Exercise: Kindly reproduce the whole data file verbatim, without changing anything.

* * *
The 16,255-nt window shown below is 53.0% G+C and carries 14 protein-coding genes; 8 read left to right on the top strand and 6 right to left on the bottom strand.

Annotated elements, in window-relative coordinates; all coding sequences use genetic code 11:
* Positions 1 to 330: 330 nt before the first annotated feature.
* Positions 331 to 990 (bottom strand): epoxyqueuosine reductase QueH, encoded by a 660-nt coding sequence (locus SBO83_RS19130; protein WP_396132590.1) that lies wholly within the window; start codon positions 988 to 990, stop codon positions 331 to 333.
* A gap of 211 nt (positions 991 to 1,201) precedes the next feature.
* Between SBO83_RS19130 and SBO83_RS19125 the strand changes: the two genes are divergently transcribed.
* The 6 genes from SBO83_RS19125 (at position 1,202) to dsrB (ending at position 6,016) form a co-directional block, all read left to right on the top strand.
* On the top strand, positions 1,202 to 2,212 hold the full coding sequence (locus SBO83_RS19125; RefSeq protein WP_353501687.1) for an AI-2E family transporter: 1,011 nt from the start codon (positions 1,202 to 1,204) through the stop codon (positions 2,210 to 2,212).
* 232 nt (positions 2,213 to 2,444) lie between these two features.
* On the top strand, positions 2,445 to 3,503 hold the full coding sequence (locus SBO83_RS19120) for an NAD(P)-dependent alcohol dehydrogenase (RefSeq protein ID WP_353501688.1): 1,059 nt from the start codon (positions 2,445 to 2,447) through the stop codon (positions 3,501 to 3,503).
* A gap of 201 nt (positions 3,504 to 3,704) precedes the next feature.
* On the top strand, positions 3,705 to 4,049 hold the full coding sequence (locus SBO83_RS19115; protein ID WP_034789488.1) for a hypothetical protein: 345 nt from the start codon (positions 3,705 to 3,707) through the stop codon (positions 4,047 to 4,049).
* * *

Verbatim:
The 16,255-nt window shown below is 53.0% G+C and carries 14 protein-coding genes; 8 read left to right on the top strand and 6 right to left on the bottom strand.

Annotated elements, in window-relative coordinates; all coding sequences use genetic code 11:
* Positions 1 to 330: 330 nt before the first annotated feature.
* Positions 331 to 990 (bottom strand): epoxyqueuosine reductase QueH, encoded by a 660-nt coding sequence (locus SBO83_RS19130; protein WP_396132590.1) that lies wholly within the window; start codon positions 988 to 990, stop codon positions 331 to 333.
* A gap of 211 nt (positions 991 to 1,201) precedes the next feature.
* Between SBO83_RS19130 and SBO83_RS19125 the strand changes: the two genes are divergently transcribed.
* The 6 genes from SBO83_RS19125 (at position 1,202) to dsrB (ending at position 6,016) form a co-directional block, all read left to right on the top strand.
* On the top strand, positions 1,202 to 2,212 hold the full coding sequence (locus SBO83_RS19125; RefSeq protein WP_353501687.1) for an AI-2E family transporter: 1,011 nt from the start codon (positions 1,202 to 1,204) through the stop codon (positions 2,210 to 2,212).
* 232 nt (positions 2,213 to 2,444) lie between these two features.
* On the top strand, positions 2,445 to 3,503 hold the full coding sequence (locus SBO83_RS19120) for an NAD(P)-dependent alcohol dehydrogenase (RefSeq protein ID WP_353501688.1): 1,059 nt from the start codon (positions 2,445 to 2,447) through the stop codon (positions 3,501 to 3,503).
* A gap of 201 nt (positions 3,504 to 3,704) precedes the next feature.
* On the top strand, positions 3,705 to 4,049 hold the full coding sequence (locus SBO83_RS19115; protein ID WP_034789488.1) for a hypothetical protein: 345 nt from the start codon (positions 3,705 to 3,707) through the stop codon (positions 4,047 to 4,049).